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Washington state collaboration in basic research yields powerful tool in cancer fight

September 20, 2013

By Andy Koopmans

A collaboration that began several years ago among researchers at Fred Hutchinson Cancer Research Center, University of Washington and Washington State University has resulted in the engineering of a new “designer” protein enzyme developed by San Diego-based company Tocagen for use in a phase 1 clinical trial. The trial, conducted at University of California San Diego Medical Center, is testing the safety of the drug to treat malignant glioblastoma, a form of brain cancer.

Dr. Barry Stoddard

Dr. Barry Stoddard is a structural biologist in Fred Hutch’s Basic Sciences Division.

Dr. Margaret Black, a professor in WSU’s School of Molecular Biosciences, initiated the protein engineering project in the early 2000s. The idea was to improve the properties of a yeast enzyme called cytosine deaminase (or yCD), which Black had studied for years because of its potential in cancer therapy. The trouble with the native form of yCD is that it prefers cool temperatures and becomes unstable at room or body temperature, impeding its use in human treatments. Black wanted to re-engineer the enzyme to be stable at higher temperatures without changing its basic activity.

Re-engineering nature

Black brought the problem of re-engineering the yCD enzyme to Dr. Barry Stoddard of the Basic Sciences Division at Fred Hutch and his collaborator at UW, Dr. David Baker, a professor of Biochemistry. In Stoddard’s lab, Dr. Aaron Korkegian, then a doctoral student at UW doing graduate work at Fred Hutch, used computational protein engineering software called RosettaDesign to successfully endow the enzyme with increased stability and improved longevity at higher temperatures by replacing three amino acids within it.

The effort was considered a major breakthrough and Korkegian, Stoddard, Baker and Black published the research in a 2005 Science article, “Computational Thermostabilization of an Enzyme.” Stoddard gives credit to for the work to Korkegian, who now works in Seattle at the Center for Infectious Disease Research Institute. “It was one of the most impressive graduate student projects I’ve ever seen,” Stoddard said.

The researchers also re-engineered the enzyme’s specificity—that is, its ability to cause chemical conversions or reactions in other molecules. “Once we had the structure, we started to think about how we could manipulate it in a beneficial manner,” Stoddard said. They engineered the enzyme so that it has the ability to more efficiently convert a nontoxic, safe molecule called 5 fluorocytosine (5FC) into the potent cell-killing toxin 5 fluorouracil (5FU), which has been used for many years as a chemotherapy drug because it kills any proliferating cells it comes into contact with.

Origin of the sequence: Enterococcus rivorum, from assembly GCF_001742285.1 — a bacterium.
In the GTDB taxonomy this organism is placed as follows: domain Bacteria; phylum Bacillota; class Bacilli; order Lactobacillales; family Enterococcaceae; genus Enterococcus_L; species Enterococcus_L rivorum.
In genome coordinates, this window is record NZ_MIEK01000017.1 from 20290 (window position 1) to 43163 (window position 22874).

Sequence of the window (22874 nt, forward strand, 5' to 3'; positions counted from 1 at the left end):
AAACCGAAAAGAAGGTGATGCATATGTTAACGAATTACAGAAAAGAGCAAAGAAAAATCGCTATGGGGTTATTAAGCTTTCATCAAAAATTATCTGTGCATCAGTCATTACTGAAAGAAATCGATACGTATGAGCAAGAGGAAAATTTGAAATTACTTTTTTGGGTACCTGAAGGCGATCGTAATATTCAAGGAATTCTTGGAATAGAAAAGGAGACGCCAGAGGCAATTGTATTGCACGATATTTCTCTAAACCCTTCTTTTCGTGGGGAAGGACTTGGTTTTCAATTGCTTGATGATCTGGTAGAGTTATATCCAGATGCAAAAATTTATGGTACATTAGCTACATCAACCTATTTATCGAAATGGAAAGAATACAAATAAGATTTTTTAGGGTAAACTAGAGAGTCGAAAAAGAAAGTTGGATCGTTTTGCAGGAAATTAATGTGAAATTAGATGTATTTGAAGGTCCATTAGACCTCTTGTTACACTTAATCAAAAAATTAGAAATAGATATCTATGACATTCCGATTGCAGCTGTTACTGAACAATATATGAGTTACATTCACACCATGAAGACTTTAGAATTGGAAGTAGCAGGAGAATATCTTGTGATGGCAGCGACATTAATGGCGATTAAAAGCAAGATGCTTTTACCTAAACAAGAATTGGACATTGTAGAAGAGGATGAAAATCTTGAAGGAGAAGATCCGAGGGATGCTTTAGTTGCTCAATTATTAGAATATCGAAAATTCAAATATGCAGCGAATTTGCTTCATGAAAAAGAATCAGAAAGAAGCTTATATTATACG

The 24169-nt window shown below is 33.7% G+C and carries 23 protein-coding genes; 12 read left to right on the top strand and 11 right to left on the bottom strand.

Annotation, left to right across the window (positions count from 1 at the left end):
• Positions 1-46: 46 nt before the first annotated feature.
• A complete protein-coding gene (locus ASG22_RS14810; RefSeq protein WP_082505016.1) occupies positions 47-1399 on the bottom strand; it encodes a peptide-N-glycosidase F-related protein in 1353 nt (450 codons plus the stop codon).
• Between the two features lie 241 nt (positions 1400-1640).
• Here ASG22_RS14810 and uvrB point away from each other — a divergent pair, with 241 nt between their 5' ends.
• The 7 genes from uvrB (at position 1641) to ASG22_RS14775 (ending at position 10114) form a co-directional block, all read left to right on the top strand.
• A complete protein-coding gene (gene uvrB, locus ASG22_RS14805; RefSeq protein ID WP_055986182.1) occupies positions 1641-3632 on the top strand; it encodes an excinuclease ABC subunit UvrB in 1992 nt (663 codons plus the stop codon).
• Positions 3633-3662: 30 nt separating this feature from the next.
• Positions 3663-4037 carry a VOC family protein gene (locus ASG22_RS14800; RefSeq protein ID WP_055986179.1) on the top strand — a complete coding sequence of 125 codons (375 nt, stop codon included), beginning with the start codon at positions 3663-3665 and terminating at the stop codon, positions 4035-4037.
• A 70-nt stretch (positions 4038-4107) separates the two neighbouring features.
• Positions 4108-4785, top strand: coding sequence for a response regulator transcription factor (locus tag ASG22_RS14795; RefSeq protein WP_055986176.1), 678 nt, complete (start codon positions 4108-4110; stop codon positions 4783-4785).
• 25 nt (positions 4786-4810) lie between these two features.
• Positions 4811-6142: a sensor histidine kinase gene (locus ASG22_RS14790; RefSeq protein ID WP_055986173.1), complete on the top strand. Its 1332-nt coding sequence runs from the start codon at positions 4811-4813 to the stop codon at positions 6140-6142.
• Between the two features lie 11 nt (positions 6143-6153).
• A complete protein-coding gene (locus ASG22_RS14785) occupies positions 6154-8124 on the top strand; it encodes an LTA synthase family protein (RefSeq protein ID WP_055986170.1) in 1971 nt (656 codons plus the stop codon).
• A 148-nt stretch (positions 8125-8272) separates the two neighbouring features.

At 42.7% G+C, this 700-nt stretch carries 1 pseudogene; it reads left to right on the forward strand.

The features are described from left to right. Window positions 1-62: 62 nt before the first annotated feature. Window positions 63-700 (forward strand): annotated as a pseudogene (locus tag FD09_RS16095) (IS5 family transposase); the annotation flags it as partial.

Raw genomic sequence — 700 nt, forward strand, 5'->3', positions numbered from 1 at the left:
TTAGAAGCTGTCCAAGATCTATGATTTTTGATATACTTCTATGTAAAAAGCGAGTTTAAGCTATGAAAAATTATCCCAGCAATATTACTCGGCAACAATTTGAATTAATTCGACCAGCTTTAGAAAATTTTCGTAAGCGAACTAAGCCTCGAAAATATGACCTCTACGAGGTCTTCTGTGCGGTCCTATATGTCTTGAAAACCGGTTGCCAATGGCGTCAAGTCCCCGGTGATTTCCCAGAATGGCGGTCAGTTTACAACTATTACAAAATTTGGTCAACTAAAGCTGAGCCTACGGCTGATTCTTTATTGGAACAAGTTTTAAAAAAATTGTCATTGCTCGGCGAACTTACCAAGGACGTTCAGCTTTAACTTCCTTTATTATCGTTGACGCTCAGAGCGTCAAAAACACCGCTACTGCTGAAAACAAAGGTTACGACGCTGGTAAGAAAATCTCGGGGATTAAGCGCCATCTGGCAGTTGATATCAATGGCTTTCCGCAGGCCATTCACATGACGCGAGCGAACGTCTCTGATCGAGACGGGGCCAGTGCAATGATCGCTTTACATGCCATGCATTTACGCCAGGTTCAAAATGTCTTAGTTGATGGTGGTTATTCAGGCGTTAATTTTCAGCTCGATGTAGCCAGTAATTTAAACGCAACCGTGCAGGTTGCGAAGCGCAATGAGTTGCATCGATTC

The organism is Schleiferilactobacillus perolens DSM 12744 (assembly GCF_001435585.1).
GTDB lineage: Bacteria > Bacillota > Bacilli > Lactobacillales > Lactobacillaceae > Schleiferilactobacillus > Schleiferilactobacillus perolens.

‘Suicide gene therapy’

This re-engineering makes it possible for scientists and physicians to introduce genes that express the enzyme into cells in the body and, if necessary, quickly and efficiently kill those cells by giving the patient a dose of 5FC, which is known as a pro drug. When 5FC comes in contact with cells that carry the gene expressing the yCD enzyme, it converts to 5FU and the cells immediately die without harming any other cells. Known variously as pro-drug gene therapy (PGT), or “suicide gene therapy,” this protocol has so far proven useful in two different applications.

The first application is as a precautionary measure in cancer immunotherapy in which T cells are removed and re-engineered so that they will attack cancer cells in the body. In such therapy there is often the risk that something will go wrong and the T cells will attack the wrong cells. If this happens, it can be very dangerous for the patient, but if those T cells have also been encoded to express the altered yCD protein, then the patient can take the pro-drug and the T cells die without doing more harm.

The second application, being tested by Tocagen in San Diego, is using a close approximation of the enzyme for its brain cancer trial. Tocagen has incorporated the DNA for the suicide gene into a virus which targets receptors that are overexpressed on the surface of glioblastoma cells. The virus, called Toca 511, is injected directly into the tumor bed during surgery while a mass is being removed. The virus is specifically designed to enter and inject its genetic material into those cells and will even replicate itself and invade other glioblastoma cells. The virus is a kind of Trojan horse; it contains the suicide gene which, when the pro-drug component is given to the patient, interacts with it and converts it into a toxin that kills the glioblastoma cells while leaving healthy brain cells unharmed.

A personal investment

Stoddard said that he is proud that the work in his laboratory has yielded such a potentially powerful, lifesaving protocol. “To me it demonstrates the importance of basic research for creating new therapies,” he said, adding that the new protocol being used in the San Diego trials has touched him and others on his team.

“My mom died of a glioblastoma, as did one of the founding members of our scientific division, Hal Weintraub, and many of us on the team have friends and family who’ve also died from brain cancer. On a personal level, I would be thrilled to hear years down the road that this new process either works or has provided insight into how to make it work.”

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